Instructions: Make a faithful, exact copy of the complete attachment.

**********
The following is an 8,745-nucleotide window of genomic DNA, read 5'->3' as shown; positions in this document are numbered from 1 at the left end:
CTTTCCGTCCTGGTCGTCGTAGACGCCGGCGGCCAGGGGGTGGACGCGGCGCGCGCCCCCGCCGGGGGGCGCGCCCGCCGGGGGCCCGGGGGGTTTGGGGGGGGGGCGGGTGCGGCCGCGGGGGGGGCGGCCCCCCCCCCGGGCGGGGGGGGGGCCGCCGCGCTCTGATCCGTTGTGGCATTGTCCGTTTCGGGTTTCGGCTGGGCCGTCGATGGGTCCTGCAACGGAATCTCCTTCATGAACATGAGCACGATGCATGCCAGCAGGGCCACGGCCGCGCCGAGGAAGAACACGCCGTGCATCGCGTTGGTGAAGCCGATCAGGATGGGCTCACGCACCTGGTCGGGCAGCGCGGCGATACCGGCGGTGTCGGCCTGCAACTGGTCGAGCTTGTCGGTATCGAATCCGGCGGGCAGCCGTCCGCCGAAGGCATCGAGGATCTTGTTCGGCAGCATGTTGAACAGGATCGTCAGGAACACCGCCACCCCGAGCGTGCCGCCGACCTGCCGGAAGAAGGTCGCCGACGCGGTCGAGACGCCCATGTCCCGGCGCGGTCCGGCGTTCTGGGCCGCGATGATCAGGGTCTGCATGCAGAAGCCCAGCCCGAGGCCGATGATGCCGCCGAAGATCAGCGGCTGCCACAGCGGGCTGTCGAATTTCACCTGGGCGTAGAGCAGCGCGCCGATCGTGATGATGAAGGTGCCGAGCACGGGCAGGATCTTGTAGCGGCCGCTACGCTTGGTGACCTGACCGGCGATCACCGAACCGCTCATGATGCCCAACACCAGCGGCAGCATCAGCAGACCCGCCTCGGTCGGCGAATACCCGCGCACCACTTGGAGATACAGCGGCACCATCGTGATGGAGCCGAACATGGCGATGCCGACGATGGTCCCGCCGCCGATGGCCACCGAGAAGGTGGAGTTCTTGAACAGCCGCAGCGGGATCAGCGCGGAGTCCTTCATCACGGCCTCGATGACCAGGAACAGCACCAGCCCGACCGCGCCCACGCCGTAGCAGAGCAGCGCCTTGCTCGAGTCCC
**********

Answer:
The following is an 8,745-nucleotide window of genomic DNA, read 5'->3' as shown; positions in this document are numbered from 1 at the left end:
CTTTCCGTCCTGGTCGTCGTAGACGCCGGCGGCCAGGGGGTGGACGCGGCGCGCGCCCCCGCCGGGGGGCGCGCCCGCCGGGGGCCCGGGGGGTTTGGGGGGGGGGCGGGTGCGGCCGCGGGGGGGGCGGCCCCCCCCCCGGGCGGGGGGGGGGCCGCCGCGCTCTGATCCGTTGTGGCATTGTCCGTTTCGGGTTTCGGCTGGGCCGTCGATGGGTCCTGCAACGGAATCTCCTTCATGAACATGAGCACGATGCATGCCAGCAGGGCCACGGCCGCGCCGAGGAAGAACACGCCGTGCATCGCGTTGGTGAAGCCGATCAGGATGGGCTCACGCACCTGGTCGGGCAGCGCGGCGATACCGGCGGTGTCGGCCTGCAACTGGTCGAGCTTGTCGGTATCGAATCCGGCGGGCAGCCGTCCGCCGAAGGCATCGAGGATCTTGTTCGGCAGCATGTTGAACAGGATCGTCAGGAACACCGCCACCCCGAGCGTGCCGCCGACCTGCCGGAAGAAGGTCGCCGACGCGGTCGAGACGCCCATGTCCCGGCGCGGTCCGGCGTTCTGGGCCGCGATGATCAGGGTCTGCATGCAGAAGCCCAGCCCGAGGCCGATGATGCCGCCGAAGATCAGCGGCTGCCACAGCGGGCTGTCGAATTTCACCTGGGCGTAGAGCAGCGCGCCGATCGTGATGATGAAGGTGCCGAGCACGGGCAGGATCTTGTAGCGGCCGCTACGCTTGGTGACCTGACCGGCGATCACCGAACCGCTCATGATGCCCAACACCAGCGGCAGCATCAGCAGACCCGCCTCGGTCGGCGAATACCCGCGCACCACTTGGAGATACAGCGGCACCATCGTGATGGAGCCGAACATGGCGATGCCGACGATGGTCCCGCCGCCGATGGCCACCGAGAAGGTGGAGTTCTTGAACAGCCGCAGCGGGATCAGCGCGGAGTCCTTCATCACGGCCTCGATGACCAGGAACAGCACCAGCCCGACCGCGCCCACGCCGTAGCAGAGCAGCGCCTTGCTCGAGTCCC